Arguably, one much more advantageous than Japan's experience during its own export drive years since the outward-bound Chinese youth are far less insular than were their Japanese cousins, exposing themselves far more to external influences. In turn they have been veritable cultural and business method 'absorption sponges' of almost everything that comprises the West commercially and culturally - but critically inquisitive to know how those two spheres meet to form what is a hyper-consumeristic, hyper-differentiated and so hyper-sensitive socio-economic sphere.

To this end modern technology has aided enormously, the camera-phone and smart-phone acting as the primary enabling and storage devices to snap photos and video of the world at large. Those devices are now as much in-the-field research tools for Chinese visitors as they are pure communication tools for the average Briton.

All over central London and other major UK cities the many 20-something Chinese who have come to study 'snap-away' at popular cultural artifacts, less so in museums and galleries, more so on the street and particularly in book stores, where the much of the contemporary western world is laid-out pictorially for easy visual & graphic capture. The likes of David Bailey and Lord Litchfield do indeed have 21st century proteges, but instead of creating a photo-montage culture that essentially created the swinging 1960s, today that culture is being viewed and deconstructed for homeland learning and use.

Moreover, whilst not at college many of the Chinese students appear to have day-time, evening and weekend jobs, some working almost daily, and typically in culture-orientated retail outlets such as Starbucks and the like, where not only can they earn, but critically able to informally learn about the methods for running such an enterprise.

[NB whilst no doubt many are wholly legal in mixing their 'learning with earning' ambitions, maintaining visa standards this is an arena which the UK government should inspect to ensure that the conditions of entry are being wholly respected by both student employee and employing corporation, and also investigate any UK citizen employees that act as 'go-betweens'in arranging the said employment, knowingly flouting UK law].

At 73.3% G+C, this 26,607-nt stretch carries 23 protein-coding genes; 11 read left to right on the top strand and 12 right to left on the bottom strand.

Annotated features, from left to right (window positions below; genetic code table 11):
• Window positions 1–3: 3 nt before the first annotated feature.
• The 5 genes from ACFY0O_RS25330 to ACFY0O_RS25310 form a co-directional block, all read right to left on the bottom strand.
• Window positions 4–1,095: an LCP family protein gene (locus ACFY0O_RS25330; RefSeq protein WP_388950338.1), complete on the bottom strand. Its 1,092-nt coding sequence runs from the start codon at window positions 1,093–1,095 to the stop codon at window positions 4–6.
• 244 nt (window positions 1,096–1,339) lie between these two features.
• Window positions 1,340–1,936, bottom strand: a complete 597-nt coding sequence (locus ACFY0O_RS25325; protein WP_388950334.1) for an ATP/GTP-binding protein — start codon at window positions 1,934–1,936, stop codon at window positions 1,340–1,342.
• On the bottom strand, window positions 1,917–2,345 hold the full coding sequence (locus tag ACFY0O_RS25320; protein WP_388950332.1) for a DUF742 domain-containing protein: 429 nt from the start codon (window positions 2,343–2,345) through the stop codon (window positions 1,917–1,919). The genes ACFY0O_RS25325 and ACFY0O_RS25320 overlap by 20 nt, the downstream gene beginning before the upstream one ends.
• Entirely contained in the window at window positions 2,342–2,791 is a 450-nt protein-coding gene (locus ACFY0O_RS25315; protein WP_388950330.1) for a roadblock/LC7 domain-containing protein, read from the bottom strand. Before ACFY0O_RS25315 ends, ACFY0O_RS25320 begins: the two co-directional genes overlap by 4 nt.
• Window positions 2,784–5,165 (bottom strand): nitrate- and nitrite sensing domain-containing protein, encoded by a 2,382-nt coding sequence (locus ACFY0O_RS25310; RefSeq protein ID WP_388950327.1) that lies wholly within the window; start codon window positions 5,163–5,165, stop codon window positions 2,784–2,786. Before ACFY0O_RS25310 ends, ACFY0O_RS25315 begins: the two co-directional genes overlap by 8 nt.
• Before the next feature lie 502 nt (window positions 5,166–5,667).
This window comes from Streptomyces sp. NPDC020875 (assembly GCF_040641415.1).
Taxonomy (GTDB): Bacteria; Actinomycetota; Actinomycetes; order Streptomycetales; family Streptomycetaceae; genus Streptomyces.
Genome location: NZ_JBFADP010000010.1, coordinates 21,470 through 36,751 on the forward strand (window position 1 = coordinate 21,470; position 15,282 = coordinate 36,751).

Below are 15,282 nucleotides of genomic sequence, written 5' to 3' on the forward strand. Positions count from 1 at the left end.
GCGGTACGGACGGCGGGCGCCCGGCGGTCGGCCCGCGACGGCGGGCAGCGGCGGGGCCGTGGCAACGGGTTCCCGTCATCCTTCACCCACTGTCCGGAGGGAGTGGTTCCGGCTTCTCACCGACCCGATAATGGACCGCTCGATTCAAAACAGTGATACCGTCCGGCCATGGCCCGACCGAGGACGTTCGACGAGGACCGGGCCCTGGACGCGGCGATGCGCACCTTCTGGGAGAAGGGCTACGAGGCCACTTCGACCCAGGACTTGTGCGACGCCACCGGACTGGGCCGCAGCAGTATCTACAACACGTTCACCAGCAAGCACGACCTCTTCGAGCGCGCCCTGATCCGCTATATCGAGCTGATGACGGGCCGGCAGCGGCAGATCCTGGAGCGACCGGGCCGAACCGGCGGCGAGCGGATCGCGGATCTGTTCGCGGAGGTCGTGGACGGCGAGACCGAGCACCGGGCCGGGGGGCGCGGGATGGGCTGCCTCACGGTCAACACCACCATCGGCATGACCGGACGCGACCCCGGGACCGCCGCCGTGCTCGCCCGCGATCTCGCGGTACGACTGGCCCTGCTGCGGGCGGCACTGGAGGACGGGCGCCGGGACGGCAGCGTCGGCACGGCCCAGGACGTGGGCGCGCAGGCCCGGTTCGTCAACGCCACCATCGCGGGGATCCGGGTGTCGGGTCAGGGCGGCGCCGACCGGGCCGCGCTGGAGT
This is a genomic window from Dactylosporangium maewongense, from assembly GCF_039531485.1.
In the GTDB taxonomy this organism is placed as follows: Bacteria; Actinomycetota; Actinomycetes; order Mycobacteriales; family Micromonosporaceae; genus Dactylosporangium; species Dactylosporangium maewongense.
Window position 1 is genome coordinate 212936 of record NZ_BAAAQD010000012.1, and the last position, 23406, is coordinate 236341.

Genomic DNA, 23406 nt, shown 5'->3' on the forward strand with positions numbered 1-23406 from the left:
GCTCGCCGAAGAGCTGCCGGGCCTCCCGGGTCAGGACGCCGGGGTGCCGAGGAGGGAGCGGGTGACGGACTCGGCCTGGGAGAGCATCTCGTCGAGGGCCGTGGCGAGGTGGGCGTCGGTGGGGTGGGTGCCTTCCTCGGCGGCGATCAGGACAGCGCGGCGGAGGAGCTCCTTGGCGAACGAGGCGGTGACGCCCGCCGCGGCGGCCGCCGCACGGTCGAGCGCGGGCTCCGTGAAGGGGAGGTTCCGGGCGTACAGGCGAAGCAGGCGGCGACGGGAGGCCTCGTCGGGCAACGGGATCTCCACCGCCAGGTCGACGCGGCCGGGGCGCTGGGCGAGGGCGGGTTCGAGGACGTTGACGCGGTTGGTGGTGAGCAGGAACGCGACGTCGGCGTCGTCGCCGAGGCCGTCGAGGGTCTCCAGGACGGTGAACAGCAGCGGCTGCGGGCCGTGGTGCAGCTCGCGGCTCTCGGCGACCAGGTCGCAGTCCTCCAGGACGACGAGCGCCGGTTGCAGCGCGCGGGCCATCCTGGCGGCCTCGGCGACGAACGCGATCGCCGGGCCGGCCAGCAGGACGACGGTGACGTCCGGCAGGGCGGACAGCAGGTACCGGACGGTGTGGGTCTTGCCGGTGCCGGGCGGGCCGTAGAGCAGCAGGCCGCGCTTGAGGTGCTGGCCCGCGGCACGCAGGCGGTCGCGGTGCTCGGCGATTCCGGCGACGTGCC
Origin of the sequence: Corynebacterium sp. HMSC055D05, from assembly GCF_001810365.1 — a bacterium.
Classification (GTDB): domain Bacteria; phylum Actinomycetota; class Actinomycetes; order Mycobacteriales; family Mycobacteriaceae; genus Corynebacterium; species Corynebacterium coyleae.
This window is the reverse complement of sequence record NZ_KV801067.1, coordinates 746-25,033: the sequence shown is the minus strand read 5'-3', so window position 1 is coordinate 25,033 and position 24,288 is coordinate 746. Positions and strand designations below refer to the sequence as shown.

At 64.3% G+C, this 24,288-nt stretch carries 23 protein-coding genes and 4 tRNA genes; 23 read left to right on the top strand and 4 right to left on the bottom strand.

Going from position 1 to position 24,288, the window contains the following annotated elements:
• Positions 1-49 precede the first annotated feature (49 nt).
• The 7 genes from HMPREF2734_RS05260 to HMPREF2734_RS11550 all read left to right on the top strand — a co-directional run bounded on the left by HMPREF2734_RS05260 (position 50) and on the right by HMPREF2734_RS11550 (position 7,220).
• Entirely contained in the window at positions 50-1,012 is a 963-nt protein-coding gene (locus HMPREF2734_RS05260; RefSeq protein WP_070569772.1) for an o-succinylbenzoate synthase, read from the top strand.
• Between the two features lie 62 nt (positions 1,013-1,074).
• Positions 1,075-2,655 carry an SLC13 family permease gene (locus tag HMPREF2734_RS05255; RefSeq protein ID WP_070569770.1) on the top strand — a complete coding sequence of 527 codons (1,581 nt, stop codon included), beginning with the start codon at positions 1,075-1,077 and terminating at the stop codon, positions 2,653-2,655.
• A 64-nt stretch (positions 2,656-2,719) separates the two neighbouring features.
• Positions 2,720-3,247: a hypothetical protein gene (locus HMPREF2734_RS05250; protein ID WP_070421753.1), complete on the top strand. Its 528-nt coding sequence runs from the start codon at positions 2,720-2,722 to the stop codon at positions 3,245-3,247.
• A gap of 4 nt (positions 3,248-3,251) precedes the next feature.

Of course such cultural and commercial absorption has been intrinsic to the growth of global free-trade over the centuries, and so is well recognised. The primary difference is that in today's technologically enabled world, what was once general, informal knowledge accumulation over years has become a knowledge transfer process which although notionally informal on the surface could be argued as far more formalised - albeit subtly so - than ever before.

Hence a very powerful 'Sino-absorption' of outside western and global cultures is being played-out, its three primary forces those of:

1. a highly motivated attitude toward 'extra-curriculae' cultural learning by Chinese-foreign students
2. the ability to collect and transfer the 'DNA' of western popular and commercial culture.
3. an ability to collate and relay that information through formal and informal educational realms in China.

[NB This is the very driven, directed, personal and national attitude to broad-spectrum education that reach well beyond the concept of education in the West. This pro-activity toward understanding 'the real world' stands in stark juxtaposition to the emerging negative attitude toward the UK government's announced university reform. The objectors to this reform posit that higher education's role is as much about personal learning in the philosophical and humanitarian sense, as opposes to the economic imperative that moulds a student for role in working life. This is understandable, but better 'directed learning' inside British academia which couples to the national need is undoubtedly pertinent so as to assist the UK's future.